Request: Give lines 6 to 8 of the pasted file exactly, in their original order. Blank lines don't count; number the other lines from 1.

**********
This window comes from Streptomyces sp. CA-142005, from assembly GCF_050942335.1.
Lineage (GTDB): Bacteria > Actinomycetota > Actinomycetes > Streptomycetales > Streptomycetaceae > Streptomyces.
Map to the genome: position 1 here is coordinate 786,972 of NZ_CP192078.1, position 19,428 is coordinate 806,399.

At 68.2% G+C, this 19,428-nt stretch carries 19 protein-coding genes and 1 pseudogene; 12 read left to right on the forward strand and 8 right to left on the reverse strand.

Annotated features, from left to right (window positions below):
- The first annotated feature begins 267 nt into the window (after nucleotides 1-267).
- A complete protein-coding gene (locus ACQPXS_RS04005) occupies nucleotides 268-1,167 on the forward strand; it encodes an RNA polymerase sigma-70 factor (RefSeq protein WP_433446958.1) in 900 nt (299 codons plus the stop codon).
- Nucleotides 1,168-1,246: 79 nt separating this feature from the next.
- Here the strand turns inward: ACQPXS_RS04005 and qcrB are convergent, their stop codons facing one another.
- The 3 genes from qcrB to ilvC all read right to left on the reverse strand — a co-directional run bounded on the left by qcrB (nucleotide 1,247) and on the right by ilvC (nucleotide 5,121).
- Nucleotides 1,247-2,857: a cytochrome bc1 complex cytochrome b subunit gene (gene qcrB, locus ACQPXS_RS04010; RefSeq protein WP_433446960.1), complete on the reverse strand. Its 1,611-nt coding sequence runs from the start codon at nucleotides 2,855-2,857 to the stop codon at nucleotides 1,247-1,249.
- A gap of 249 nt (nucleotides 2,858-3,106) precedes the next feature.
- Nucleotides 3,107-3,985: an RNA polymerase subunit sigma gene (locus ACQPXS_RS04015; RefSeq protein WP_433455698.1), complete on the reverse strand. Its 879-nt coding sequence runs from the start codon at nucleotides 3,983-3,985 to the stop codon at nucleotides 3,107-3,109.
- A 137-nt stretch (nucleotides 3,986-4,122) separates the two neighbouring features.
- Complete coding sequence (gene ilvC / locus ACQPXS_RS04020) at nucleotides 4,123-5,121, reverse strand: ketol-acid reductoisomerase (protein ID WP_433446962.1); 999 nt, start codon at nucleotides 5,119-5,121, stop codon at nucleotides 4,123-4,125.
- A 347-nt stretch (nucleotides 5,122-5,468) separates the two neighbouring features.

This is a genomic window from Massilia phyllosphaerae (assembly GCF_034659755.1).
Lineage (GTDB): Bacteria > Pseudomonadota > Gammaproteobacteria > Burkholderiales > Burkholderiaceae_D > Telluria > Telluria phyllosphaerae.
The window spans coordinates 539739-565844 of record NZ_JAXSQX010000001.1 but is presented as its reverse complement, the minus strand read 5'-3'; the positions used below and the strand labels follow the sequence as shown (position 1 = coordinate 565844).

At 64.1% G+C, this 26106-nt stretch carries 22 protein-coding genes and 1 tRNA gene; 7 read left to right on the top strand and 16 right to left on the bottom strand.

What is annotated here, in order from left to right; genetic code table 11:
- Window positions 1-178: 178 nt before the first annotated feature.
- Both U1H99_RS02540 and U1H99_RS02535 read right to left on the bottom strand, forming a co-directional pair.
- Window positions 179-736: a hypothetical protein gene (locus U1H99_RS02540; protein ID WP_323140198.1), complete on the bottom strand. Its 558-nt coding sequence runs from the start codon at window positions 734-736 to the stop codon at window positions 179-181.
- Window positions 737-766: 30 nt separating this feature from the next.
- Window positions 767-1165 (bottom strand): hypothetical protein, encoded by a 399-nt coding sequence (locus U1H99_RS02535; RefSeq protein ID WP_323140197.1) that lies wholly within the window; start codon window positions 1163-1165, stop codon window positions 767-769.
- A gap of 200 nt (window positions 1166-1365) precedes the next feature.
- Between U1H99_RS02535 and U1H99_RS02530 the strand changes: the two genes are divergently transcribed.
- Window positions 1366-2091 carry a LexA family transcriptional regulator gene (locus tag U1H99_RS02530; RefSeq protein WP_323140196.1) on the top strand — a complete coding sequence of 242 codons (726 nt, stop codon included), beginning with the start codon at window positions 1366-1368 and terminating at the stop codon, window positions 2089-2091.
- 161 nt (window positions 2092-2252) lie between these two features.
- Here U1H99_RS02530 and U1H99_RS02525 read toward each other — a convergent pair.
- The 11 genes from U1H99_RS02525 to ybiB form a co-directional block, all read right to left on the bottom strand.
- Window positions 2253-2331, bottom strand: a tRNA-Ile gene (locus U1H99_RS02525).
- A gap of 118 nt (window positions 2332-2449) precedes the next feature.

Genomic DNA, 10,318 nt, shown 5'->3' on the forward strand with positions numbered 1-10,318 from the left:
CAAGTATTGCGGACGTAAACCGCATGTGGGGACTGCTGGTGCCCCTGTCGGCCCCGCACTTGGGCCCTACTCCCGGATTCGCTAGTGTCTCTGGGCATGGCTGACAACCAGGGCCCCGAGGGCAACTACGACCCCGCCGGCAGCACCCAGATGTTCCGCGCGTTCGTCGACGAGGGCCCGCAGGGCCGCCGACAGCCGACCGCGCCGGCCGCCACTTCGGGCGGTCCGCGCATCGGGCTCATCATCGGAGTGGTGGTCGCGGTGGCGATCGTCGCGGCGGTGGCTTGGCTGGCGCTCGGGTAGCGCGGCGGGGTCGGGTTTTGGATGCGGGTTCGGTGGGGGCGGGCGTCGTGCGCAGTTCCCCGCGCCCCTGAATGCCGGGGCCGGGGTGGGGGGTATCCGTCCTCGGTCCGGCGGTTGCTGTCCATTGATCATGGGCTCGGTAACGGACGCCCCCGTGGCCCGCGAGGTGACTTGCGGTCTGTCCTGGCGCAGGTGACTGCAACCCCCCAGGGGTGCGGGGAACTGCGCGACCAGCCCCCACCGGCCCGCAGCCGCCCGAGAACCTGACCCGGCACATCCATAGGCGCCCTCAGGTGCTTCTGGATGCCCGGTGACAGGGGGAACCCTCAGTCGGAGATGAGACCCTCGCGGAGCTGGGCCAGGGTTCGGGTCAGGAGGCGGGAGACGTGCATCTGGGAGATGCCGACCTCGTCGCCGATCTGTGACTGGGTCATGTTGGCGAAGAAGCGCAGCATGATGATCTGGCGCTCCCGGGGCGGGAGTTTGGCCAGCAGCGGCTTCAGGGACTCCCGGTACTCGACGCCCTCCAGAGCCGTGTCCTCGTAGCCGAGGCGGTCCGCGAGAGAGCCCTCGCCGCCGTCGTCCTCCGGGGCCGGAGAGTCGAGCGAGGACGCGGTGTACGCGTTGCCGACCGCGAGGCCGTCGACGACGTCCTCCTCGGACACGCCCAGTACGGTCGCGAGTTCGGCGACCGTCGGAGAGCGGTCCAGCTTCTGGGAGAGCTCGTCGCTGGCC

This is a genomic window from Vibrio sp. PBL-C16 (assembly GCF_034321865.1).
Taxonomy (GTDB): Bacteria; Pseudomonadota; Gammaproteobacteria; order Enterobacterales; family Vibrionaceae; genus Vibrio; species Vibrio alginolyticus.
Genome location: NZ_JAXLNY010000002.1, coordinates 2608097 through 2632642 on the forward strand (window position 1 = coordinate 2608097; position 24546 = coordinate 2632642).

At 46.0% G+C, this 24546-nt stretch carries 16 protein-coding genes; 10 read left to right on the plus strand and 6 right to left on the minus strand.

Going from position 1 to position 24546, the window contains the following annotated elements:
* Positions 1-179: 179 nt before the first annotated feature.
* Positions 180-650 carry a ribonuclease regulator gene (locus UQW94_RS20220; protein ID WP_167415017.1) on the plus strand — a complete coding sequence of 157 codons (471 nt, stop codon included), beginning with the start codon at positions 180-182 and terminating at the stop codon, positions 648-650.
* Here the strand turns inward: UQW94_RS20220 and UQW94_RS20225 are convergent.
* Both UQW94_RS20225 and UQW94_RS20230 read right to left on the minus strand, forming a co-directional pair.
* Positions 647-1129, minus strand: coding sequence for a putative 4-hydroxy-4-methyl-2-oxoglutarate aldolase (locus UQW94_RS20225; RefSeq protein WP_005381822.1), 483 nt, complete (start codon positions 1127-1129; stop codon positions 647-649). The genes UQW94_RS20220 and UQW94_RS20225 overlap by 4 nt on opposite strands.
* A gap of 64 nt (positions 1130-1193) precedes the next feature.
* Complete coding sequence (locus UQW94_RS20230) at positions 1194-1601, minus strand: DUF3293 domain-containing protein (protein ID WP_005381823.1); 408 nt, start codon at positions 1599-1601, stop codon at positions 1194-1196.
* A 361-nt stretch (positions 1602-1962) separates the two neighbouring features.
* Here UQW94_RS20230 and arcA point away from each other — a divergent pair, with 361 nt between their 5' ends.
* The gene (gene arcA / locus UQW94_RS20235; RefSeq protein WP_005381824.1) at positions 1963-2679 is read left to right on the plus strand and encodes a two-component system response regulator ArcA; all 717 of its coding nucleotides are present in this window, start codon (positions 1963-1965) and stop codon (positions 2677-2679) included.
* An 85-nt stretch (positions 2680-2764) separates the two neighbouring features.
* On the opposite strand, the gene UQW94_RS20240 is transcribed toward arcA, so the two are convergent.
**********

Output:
- The first annotated feature begins 267 nt into the window (after nucleotides 1-267).
- A complete protein-coding gene (locus ACQPXS_RS04005) occupies nucleotides 268-1,167 on the forward strand; it encodes an RNA polymerase sigma-70 factor (RefSeq protein WP_433446958.1) in 900 nt (299 codons plus the stop codon).
- Nucleotides 1,168-1,246: 79 nt separating this feature from the next.